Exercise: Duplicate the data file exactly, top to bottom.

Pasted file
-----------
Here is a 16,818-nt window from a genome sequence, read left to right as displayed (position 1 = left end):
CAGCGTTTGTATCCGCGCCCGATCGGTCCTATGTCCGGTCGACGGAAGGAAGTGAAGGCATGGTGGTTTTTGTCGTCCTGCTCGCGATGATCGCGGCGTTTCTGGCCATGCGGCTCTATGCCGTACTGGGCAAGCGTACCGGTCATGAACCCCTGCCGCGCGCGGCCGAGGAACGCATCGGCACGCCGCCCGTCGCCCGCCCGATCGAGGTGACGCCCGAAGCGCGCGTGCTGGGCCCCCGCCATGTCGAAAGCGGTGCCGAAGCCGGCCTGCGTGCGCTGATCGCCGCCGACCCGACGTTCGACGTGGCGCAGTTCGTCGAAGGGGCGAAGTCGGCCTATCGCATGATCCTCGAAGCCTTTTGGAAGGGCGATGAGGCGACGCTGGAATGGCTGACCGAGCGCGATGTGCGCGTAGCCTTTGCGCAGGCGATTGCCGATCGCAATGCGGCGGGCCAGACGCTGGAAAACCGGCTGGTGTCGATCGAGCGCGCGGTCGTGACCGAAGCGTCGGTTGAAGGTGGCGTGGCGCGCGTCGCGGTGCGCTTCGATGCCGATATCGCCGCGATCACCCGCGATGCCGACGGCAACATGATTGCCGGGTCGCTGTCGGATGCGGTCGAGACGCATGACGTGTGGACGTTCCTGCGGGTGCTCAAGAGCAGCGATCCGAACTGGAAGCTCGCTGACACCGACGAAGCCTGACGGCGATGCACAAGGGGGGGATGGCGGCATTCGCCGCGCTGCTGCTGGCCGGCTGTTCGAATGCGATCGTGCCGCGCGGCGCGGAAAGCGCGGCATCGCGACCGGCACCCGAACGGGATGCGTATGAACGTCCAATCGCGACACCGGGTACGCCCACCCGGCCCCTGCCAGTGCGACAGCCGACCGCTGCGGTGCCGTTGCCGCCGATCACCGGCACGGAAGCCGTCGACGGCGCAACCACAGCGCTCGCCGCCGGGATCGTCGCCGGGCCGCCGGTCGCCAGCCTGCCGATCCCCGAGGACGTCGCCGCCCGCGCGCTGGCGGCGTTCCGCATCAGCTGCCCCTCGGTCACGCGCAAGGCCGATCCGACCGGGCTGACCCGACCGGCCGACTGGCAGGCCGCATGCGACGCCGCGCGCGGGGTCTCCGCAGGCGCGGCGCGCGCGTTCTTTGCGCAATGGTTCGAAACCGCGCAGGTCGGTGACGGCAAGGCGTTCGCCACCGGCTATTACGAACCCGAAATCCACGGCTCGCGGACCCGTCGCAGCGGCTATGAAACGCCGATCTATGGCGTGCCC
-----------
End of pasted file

Here is a 16,818-nt window from a genome sequence, read left to right as displayed (position 1 = left end):
CAGCGTTTGTATCCGCGCCCGATCGGTCCTATGTCCGGTCGACGGAAGGAAGTGAAGGCATGGTGGTTTTTGTCGTCCTGCTCGCGATGATCGCGGCGTTTCTGGCCATGCGGCTCTATGCCGTACTGGGCAAGCGTACCGGTCATGAACCCCTGCCGCGCGCGGCCGAGGAACGCATCGGCACGCCGCCCGTCGCCCGCCCGATCGAGGTGACGCCCGAAGCGCGCGTGCTGGGCCCCCGCCATGTCGAAAGCGGTGCCGAAGCCGGCCTGCGTGCGCTGATCGCCGCCGACCCGACGTTCGACGTGGCGCAGTTCGTCGAAGGGGCGAAGTCGGCCTATCGCATGATCCTCGAAGCCTTTTGGAAGGGCGATGAGGCGACGCTGGAATGGCTGACCGAGCGCGATGTGCGCGTAGCCTTTGCGCAGGCGATTGCCGATCGCAATGCGGCGGGCCAGACGCTGGAAAACCGGCTGGTGTCGATCGAGCGCGCGGTCGTGACCGAAGCGTCGGTTGAAGGTGGCGTGGCGCGCGTCGCGGTGCGCTTCGATGCCGATATCGCCGCGATCACCCGCGATGCCGACGGCAACATGATTGCCGGGTCGCTGTCGGATGCGGTCGAGACGCATGACGTGTGGACGTTCCTGCGGGTGCTCAAGAGCAGCGATCCGAACTGGAAGCTCGCTGACACCGACGAAGCCTGACGGCGATGCACAAGGGGGGGATGGCGGCATTCGCCGCGCTGCTGCTGGCCGGCTGTTCGAATGCGATCGTGCCGCGCGGCGCGGAAAGCGCGGCATCGCGACCGGCACCCGAACGGGATGCGTATGAACGTCCAATCGCGACACCGGGTACGCCCACCCGGCCCCTGCCAGTGCGACAGCCGACCGCTGCGGTGCCGTTGCCGCCGATCACCGGCACGGAAGCCGTCGACGGCGCAACCACAGCGCTCGCCGCCGGGATCGTCGCCGGGCCGCCGGTCGCCAGCCTGCCGATCCCCGAGGACGTCGCCGCCCGCGCGCTGGCGGCGTTCCGCATCAGCTGCCCCTCGGTCACGCGCAAGGCCGATCCGACCGGGCTGACCCGACCGGCCGACTGGCAGGCCGCATGCGACGCCGCGCGCGGGGTCTCCGCAGGCGCGGCGCGCGCGTTCTTTGCGCAATGGTTCGAAACCGCGCAGGTCGGTGACGGCAAGGCGTTCGCCACCGGCTATTACGAACCCGAAATCCACGGCTCGCGGACCCGTCGCAGCGGCTATGAAACGCCGATCTATGGCGTGCCC